Monday, June 29, 2015


I made it to this café, to sit in front of this computer with a beer (although not the most tasty one) after hunting down my son at Yosemite National Park with the expert assistance of super-sleuth Levinski. Yes, my only, magical son, who has dreams swirling about him and histories of grandfathers and mothers who have told me in my own dreams that he will be special, that he IS special and nothing should surprise me. But it does—and infuriates me.

I have made the commitment to do this—I have made a crazy airline reservation and ungodly travel itinerary to fly to Iowa to take a workshop on writing about Place. It’s funny because Place for me is Many Places, but not here—not Austin. It is the cold biting wind of the farm in Dimmitt, or the arroyos and cicada sounds of Palo Duro Canyon—but it is as if this town is sterile for me, except of course for The Springs.

I remember writing a poem (now long burned in the fire) about swimming, about life below the surface of the water. That is an experience almost holy.  Which reminds me of another poem – long ago when Eliza was tiny, about lying beneath the Cottonwoods at Deep Eddy. The orgasmic Cottonwood. Gasp.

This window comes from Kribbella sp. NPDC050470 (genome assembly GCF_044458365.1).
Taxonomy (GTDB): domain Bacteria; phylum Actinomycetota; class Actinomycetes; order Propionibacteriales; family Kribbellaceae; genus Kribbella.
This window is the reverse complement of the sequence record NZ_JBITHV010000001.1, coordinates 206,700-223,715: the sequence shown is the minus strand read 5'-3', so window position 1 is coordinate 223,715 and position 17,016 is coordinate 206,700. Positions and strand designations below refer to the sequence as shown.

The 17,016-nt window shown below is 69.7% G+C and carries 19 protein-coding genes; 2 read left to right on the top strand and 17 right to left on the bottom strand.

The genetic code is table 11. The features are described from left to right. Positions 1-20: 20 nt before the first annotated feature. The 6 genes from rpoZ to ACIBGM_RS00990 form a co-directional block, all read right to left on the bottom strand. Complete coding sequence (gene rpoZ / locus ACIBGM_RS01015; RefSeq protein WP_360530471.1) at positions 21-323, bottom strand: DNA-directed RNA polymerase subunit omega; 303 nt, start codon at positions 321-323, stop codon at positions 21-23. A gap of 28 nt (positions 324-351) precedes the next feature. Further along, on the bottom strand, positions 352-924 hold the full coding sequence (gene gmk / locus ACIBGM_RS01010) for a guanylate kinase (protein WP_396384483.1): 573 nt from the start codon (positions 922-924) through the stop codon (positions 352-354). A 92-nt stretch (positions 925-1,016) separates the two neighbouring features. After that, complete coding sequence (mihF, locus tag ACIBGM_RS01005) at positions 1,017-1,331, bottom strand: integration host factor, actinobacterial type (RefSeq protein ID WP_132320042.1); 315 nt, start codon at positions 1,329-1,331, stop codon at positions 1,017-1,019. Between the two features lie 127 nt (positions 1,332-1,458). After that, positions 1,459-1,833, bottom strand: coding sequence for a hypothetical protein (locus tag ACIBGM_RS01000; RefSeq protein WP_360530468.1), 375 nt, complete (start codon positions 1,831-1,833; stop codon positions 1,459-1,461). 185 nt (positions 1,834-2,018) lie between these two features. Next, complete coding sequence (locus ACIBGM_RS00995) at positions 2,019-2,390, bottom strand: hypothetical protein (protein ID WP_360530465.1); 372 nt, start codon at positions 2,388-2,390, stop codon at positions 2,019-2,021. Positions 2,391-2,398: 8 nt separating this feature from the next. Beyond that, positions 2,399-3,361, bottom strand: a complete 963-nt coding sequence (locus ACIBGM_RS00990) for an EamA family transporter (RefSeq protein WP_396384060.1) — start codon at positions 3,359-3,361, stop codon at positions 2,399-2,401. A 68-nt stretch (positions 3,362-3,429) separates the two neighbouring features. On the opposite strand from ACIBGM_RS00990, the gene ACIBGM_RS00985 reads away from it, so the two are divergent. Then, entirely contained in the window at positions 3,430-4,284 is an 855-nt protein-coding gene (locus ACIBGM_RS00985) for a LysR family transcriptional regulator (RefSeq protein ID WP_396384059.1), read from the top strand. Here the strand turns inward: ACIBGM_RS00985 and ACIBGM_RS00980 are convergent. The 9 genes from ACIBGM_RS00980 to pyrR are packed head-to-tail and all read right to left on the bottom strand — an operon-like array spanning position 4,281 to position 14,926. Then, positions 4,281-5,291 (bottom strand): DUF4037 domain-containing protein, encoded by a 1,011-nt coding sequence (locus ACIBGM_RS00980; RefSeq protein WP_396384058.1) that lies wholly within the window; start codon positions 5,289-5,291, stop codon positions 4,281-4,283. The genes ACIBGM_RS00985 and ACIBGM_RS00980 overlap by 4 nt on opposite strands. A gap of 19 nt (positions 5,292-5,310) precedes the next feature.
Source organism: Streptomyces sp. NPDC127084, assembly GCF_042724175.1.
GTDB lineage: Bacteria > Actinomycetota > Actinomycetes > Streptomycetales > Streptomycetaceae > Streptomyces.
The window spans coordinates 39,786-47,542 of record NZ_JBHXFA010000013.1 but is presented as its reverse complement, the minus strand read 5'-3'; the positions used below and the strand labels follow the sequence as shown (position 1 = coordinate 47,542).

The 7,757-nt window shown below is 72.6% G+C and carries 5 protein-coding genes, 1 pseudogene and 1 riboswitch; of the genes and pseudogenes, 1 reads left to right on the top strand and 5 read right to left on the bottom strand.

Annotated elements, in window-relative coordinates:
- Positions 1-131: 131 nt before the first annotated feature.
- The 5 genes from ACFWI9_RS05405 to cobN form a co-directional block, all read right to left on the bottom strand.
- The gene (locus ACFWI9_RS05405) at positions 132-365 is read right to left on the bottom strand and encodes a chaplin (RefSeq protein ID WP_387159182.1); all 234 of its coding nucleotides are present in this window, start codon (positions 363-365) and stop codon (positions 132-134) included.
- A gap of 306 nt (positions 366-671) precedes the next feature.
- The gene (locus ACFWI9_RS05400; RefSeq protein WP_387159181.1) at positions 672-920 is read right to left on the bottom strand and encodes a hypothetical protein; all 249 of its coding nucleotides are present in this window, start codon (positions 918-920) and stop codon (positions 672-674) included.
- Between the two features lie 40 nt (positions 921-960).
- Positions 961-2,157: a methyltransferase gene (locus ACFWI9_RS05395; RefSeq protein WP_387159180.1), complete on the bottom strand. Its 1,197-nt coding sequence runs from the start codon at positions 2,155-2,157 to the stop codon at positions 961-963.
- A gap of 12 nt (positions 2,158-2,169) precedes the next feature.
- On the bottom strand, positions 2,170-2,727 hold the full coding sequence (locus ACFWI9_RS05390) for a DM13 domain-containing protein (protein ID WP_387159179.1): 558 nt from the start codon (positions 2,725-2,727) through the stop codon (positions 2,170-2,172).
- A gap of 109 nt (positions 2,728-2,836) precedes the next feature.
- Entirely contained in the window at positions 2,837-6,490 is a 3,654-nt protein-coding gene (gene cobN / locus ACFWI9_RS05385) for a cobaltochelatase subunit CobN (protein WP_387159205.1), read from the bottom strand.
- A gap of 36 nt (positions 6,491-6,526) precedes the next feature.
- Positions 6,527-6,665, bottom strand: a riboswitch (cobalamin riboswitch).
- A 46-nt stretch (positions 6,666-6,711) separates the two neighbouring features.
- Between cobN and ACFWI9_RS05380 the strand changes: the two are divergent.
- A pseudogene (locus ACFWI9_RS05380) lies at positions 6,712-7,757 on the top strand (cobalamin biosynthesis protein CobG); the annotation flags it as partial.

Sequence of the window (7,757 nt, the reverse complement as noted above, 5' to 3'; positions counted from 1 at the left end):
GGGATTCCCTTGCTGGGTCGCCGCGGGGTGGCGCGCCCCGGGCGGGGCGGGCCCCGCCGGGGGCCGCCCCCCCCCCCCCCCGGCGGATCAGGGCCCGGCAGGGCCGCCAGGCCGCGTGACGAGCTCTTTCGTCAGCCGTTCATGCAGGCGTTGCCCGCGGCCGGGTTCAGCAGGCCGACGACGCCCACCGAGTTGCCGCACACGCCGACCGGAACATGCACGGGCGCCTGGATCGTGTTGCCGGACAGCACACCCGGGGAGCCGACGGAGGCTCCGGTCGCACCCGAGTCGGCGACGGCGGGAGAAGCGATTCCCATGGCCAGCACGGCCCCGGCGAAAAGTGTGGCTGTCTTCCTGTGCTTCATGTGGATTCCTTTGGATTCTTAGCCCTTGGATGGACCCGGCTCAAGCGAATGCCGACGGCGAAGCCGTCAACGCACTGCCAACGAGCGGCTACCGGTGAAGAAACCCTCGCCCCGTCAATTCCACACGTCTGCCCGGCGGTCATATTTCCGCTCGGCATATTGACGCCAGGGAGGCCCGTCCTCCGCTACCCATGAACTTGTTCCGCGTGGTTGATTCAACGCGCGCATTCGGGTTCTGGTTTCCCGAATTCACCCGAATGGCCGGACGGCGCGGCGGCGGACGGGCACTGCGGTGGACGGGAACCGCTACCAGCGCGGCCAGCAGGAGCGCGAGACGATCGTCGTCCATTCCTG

I guess I am wrong then. There is magic here. Here be dragons, and magic and grottos with random offerings and burning red dragonflies, and maidenhair fern.

If I were to do this right this would be a weaving, woof and weave, story and naturalism. The shift in my life, the “natural transition” as the Black Cohosh bottle calls it, and the loss of self somehow dovetailing into the life-cycle of the dragonfly, all told in books, not the internet. This will be my challenge.  Or maybe I don’t even know. I feel the urge to explore, to travel, to question and research and watch light shifting over a room, to see what is not being seen. I guess then I would like to be the see-er, the one who wonders what the burning red dragonfly notices about a woman standing by a grotto before a random collection of offerings at the statue of St. Francis and why she doesn’t want to move as long as it holds still, apprehending.